In Nevada, rescue crews searched for a homeless man in Reno who reportedly fell into the Truckee River from a limb Sunday night.

    A sudden shift in the weekend weather turned rain into snow, keeping rivers and streams largely within their banks in Reno and Sparks, Nev., and Truckee, Calif.

    In southern Oregon, the Coquille and Rogue rivers were both about 2 feet above flood stage as a result of storms.

    The weather service said more rivers along the coast and inland in the Willamette Valley could be flooded amid heavy rains.

    A Southern Oregon man was being held on $40,000 bail after being charged with disorderly conduct and recklessly endangering rescuers after a disagreement on whether to save his three boats that went downstream, authorities said.

     

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    Clean up continues on the site of a demolished home on the Rockaway Peninsula in New York. (AP)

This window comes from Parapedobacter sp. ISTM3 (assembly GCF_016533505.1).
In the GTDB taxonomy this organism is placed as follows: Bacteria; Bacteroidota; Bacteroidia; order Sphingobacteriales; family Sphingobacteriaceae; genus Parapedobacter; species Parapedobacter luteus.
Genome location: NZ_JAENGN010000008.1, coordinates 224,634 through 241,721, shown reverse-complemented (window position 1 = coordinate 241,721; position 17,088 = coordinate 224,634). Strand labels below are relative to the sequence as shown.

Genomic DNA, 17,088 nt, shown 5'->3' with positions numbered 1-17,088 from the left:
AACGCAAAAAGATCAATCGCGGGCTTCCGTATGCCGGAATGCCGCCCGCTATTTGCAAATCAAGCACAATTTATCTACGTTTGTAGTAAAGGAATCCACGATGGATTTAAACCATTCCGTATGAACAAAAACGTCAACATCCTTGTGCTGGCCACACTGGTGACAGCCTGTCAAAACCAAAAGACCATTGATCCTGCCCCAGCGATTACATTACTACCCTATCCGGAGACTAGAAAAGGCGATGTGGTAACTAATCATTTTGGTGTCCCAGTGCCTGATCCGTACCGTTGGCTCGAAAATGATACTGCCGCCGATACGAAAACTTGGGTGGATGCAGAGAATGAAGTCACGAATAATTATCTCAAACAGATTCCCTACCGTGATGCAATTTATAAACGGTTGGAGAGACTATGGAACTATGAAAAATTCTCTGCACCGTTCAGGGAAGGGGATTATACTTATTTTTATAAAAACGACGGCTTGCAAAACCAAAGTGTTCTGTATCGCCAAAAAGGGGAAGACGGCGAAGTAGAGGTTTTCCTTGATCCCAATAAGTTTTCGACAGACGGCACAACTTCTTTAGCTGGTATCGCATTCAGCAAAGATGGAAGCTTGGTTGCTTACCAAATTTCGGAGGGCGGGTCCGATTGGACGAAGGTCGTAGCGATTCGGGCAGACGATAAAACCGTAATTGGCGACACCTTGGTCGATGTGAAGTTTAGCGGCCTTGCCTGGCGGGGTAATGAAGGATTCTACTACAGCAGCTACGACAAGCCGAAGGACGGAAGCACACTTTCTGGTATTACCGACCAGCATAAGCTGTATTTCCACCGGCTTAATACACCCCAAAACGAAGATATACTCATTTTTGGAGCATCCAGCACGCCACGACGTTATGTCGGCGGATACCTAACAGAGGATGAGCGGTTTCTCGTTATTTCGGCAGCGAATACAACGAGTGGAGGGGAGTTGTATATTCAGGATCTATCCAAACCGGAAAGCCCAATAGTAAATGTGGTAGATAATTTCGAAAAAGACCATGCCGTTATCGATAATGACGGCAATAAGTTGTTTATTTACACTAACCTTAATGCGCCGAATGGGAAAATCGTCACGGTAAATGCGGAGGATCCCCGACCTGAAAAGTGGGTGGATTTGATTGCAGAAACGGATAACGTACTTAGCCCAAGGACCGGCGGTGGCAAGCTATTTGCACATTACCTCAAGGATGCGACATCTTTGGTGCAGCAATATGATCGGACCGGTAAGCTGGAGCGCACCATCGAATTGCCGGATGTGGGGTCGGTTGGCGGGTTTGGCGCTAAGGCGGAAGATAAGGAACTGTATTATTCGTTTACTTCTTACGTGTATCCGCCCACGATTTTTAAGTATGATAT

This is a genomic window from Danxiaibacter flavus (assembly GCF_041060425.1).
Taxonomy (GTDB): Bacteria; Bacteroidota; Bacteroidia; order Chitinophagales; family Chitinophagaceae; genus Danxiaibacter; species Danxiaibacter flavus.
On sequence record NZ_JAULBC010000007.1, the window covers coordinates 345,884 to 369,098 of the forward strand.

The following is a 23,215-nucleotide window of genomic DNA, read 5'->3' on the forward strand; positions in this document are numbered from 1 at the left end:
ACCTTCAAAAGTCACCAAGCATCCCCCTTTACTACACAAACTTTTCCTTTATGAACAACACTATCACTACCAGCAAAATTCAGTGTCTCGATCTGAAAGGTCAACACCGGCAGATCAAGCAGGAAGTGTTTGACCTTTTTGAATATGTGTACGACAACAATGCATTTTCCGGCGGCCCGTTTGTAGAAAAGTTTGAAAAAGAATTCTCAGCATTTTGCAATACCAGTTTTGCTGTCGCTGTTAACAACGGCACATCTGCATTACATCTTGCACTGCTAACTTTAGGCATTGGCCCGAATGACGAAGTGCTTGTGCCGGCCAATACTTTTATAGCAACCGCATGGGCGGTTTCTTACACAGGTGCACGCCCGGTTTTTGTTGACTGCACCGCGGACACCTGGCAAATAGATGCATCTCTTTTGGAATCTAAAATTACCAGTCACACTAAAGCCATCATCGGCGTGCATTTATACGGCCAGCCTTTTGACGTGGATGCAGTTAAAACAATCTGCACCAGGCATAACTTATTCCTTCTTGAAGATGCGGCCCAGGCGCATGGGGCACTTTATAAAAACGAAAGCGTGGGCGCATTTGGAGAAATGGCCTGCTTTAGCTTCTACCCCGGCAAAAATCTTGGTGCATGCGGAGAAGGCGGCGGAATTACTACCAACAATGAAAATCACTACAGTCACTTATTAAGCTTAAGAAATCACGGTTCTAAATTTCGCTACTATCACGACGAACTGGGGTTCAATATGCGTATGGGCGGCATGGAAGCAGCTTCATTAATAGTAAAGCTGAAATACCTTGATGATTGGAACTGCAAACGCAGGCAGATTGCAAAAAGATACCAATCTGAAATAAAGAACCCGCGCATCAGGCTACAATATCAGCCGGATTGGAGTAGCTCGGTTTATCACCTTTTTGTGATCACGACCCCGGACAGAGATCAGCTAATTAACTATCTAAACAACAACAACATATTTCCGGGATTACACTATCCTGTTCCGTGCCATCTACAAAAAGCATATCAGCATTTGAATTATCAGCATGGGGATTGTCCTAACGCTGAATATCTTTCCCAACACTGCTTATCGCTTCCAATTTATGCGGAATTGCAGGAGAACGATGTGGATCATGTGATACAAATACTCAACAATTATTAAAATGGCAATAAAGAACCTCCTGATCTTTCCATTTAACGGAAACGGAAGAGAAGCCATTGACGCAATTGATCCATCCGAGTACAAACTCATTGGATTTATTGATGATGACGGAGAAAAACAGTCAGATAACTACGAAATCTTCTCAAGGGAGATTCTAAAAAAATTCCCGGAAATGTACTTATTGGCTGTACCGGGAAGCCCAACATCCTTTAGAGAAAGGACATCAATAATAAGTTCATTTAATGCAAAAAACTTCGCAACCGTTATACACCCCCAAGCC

NEW YORK (AP) - Facing Superstorm Sandy's daunting toll of wreckage and displacement in America's largest city, officials have put much of their hopes and hundreds of millions of dollars into jump-starting repairs to make homes livable.

    They see the strategy - focusing on getting people back into their own homes, not temporary housing - as an innovative and nimble answer to the challenge of housing thousands of storm victims in the notoriously expensive and crowded city of New York.

    But with relatively few homes fixed so far, questions are emerging about whether the "rapid repairs" initiative can live up to its name.

    More than 10,000 homeowners have signed up for NYC Rapid Repairs in the three weeks since Mayor Michael Bloomberg launched the initiative to bring in hundreds of contractors to restore power, heat and other essentials free of charge.